Colette: Today weíre taking a closer look at how to ensure youíre complying with customs and safety regulations when you source products from overseas with Kelby Woodard, Principal of TradeInnovations.com.
Colette: Kelby, is it best to use one country predominantly when youíre importing so that you can get a handle on all these regulations and even the culture of the country? Me being from another country I know how different cultures can be.
Kelby: I would say that it depends upon how large you are and what volume youíre bringing into the U.S. And I would also say that it depends upon your commodity. If you look at toys, for example, one of the reasons why the toy manufacturers are in trouble is because there are only about forty manufacturers that manufacturer most of the toys and theyíre all located in China. So they have all their eggs in that basket and when thereís a problem in China, when they get a cough, the toy sellers here in the U.S. get a cold, because theyíre so focused on China that anytime thereís an issue itís going to be a pretty massive issue. So typically, if we have a client of any size we suggest that you diversify your sourcing opportunities because there are lots of opportunities for most products to be manufactured in other places in the world. I would also say that primarily you need to be focused on regulations here in the U.S. because if youíre the importer of record for that product into the U.S., then really all you have to do is make sure that all U.S. laws regarding that import are followed and youíre compliant with those regulations, which means you only have to know one set of regulations. Usually your supplier is the one that needs to make sure it meets all the regulations of the country in which itís manufactured, both from a governmental standpoint, but also from a customs standpoint. For instance, if youíre importing from Haiti, that supplier in Haiti needs to make sure that theyíre compliant with Haitian customs and thatís not really your concern. If theyíre not it could mean a delay in your supply chain, so the more you know the better off you are, but for the most part itís the U.S. side that you need to be concerned about for your knowledge base. So you can import from anywhere.
Colette: Now to clarify, if youíre selling products in the United States, but what if youíre selling to another country, youíre importing in to yourself, but youíre selling that product into the U.K. or Australia? Maybe youíre getting the product from Mexico and then having it imported and then youíre shipping it? You should be aware of the regulations in those countries as well?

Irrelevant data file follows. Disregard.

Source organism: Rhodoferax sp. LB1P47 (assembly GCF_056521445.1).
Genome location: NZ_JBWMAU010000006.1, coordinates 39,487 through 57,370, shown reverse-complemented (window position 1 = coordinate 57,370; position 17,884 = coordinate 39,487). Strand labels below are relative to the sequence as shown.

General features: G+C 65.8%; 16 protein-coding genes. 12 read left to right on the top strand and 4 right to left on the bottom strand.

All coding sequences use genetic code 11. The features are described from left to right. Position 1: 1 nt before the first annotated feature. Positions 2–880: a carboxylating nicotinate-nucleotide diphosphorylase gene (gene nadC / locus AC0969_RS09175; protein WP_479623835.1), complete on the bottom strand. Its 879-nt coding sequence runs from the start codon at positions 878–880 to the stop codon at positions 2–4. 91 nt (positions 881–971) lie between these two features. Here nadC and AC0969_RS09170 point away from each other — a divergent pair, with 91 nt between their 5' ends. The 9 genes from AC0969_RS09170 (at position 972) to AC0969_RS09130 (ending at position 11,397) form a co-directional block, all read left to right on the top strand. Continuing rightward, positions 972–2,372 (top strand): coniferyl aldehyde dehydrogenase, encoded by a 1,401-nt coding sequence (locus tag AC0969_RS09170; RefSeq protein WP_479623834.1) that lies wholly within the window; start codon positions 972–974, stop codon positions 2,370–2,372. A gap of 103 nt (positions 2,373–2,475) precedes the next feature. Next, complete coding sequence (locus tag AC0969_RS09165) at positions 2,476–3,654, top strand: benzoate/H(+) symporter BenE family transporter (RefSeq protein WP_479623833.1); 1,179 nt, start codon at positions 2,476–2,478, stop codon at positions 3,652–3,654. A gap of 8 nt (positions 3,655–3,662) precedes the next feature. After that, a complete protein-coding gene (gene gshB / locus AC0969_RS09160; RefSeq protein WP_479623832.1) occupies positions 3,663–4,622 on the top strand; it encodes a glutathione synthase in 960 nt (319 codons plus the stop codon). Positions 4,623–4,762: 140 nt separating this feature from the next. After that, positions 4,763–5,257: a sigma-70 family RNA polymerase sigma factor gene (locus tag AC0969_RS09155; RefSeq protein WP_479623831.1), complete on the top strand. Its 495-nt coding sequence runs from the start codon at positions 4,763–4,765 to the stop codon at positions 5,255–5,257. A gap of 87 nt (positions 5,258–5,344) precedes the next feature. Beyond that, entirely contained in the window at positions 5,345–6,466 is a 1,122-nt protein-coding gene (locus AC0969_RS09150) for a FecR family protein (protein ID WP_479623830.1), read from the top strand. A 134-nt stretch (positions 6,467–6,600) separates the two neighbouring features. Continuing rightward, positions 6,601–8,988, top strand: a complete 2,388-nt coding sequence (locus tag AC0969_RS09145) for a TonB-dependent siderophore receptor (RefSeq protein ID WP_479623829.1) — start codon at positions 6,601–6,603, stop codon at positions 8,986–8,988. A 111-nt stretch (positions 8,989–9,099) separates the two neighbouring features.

Kelby: Thatís correct. And again, itís important to know the volume of the company weíre talking about. Because if youíre shipping a few hundred entries a year into the United Kingdom, letís say, from the U.S. usually what you would do is use a company like FedEx or DHL Express, those kinds of companies who have this pretty intensive knowledge of both U.K. as well as U.S. regulations and customs. So if youíre doing that primarily those regulations and concerns can be met by a FedEx or a small partial shipment company like that. But itís when your volume increases and obviously your exposure increases as your volume increases, that does become more difficult if youíre selling to other countries to understand: 1) their culture from a marketing standpoint, but also; 2) their regulations from an importing standpoint. It can get fairly complex the larger you get because, of course, buying terms change regarding trade. So most companies who are importing into the U.S. that have any size to them usually buy whatís called FOB, or free on board, a foreign port, meaning that your supplier is responsible to get that container through the export customs process, through all the logistics in that country, and that you take possession of that once it is on board the vessel bound for the U.S. And thatís when your responsibility for the regulations and everything else take over.
Colette: So the supplierís main responsibility is getting it onto that ship and then you take it over, right?
Kelby: Thatís correct. Now, there are occasions where companies find it beneficial to buy whatís called X works. If you buy X works, then youíre basically buying it at the shipping door of the manufacturer wherever they are in the world. Thatís much more complex for smaller companies because you have to know the export regulations, because youíre now responsible for it. So watch the buying terms.
Colette: Well, you know, itís one of those things youíve just got to work out whatís best for your company and how you want to handle it.
Kelby: Thatís right.
Colette: It is time for another short break. We have a lot more to talk about with Kelby Woodard when we return. Go to ProductSourcingShow.com to listen to any of our past shows, read written transcripts, link to our podcasts, and more. Iím Colette Marshall.